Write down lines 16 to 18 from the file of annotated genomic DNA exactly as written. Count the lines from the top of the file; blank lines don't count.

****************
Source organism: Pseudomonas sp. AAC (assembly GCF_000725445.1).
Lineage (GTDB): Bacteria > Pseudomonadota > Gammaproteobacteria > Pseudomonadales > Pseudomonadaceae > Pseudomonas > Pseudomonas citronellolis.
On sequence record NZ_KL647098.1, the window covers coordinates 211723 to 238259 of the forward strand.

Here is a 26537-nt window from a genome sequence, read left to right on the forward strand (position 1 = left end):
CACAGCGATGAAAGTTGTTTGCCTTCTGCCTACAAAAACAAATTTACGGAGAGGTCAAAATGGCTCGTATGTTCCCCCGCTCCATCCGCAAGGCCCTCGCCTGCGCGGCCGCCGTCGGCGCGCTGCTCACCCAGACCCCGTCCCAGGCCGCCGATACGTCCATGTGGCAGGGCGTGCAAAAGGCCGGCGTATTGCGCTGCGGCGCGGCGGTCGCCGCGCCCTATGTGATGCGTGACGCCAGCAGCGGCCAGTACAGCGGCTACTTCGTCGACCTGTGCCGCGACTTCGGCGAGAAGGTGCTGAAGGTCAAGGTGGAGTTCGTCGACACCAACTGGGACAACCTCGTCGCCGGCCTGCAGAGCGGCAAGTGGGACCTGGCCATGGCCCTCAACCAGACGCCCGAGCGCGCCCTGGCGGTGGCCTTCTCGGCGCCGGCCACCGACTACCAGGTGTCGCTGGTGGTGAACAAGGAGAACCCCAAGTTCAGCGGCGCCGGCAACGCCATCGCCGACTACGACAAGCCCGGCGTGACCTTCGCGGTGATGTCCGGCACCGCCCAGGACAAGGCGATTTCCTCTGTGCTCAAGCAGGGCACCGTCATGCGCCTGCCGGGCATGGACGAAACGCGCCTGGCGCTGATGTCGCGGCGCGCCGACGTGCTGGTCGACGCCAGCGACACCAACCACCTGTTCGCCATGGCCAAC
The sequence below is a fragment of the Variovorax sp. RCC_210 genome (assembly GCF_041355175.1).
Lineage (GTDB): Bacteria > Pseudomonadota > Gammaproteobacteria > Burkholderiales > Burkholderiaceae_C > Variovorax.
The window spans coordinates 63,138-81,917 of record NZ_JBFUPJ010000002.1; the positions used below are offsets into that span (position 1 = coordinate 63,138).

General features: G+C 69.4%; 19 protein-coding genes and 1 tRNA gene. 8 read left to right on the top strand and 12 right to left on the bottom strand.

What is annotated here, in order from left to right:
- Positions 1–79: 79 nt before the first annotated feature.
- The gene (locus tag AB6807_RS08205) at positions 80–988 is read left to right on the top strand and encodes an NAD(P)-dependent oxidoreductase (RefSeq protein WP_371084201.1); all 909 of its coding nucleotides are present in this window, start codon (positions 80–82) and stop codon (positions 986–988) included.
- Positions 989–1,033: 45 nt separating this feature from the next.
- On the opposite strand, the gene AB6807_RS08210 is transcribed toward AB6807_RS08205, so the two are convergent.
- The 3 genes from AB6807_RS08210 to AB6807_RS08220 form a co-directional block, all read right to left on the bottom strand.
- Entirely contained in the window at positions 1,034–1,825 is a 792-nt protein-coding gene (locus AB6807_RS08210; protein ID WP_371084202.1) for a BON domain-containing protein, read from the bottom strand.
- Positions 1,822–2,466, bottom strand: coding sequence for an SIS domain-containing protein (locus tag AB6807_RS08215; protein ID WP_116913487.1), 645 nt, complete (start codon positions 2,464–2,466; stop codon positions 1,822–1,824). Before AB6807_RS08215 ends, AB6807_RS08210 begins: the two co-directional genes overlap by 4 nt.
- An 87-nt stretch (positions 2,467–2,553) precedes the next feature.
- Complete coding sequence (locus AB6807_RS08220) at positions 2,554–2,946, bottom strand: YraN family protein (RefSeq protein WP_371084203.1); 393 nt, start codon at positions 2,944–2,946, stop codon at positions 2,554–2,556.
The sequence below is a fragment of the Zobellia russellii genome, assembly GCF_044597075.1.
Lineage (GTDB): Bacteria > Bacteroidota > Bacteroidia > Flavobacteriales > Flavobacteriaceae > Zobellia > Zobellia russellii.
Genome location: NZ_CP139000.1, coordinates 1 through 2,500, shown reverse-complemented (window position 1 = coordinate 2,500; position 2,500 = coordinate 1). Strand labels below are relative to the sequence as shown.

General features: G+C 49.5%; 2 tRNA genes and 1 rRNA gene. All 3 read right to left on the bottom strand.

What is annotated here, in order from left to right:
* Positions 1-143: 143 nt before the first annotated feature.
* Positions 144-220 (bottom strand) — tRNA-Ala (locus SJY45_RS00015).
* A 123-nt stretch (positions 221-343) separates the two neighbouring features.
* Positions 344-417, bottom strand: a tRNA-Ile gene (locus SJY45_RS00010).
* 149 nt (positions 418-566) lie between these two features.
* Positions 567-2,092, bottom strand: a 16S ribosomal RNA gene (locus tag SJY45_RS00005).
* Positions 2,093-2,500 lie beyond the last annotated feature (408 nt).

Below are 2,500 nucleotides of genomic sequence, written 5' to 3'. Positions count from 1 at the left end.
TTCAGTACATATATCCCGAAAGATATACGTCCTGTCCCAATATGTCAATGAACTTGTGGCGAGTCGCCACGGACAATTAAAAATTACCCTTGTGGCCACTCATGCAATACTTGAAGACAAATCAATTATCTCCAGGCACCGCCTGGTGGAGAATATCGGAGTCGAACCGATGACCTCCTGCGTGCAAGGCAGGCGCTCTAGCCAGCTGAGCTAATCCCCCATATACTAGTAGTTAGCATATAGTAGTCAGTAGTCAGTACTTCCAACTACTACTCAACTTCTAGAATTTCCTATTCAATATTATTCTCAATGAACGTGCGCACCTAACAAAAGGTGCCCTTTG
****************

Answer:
- Entirely contained in the window at positions 1,034–1,825 is a 792-nt protein-coding gene (locus AB6807_RS08210; protein ID WP_371084202.1) for a BON domain-containing protein, read from the bottom strand.
- Positions 1,822–2,466, bottom strand: coding sequence for an SIS domain-containing protein (locus tag AB6807_RS08215; protein ID WP_116913487.1), 645 nt, complete (start codon positions 2,464–2,466; stop codon positions 1,822–1,824). Before AB6807_RS08215 ends, AB6807_RS08210 begins: the two co-directional genes overlap by 4 nt.
- An 87-nt stretch (positions 2,467–2,553) precedes the next feature.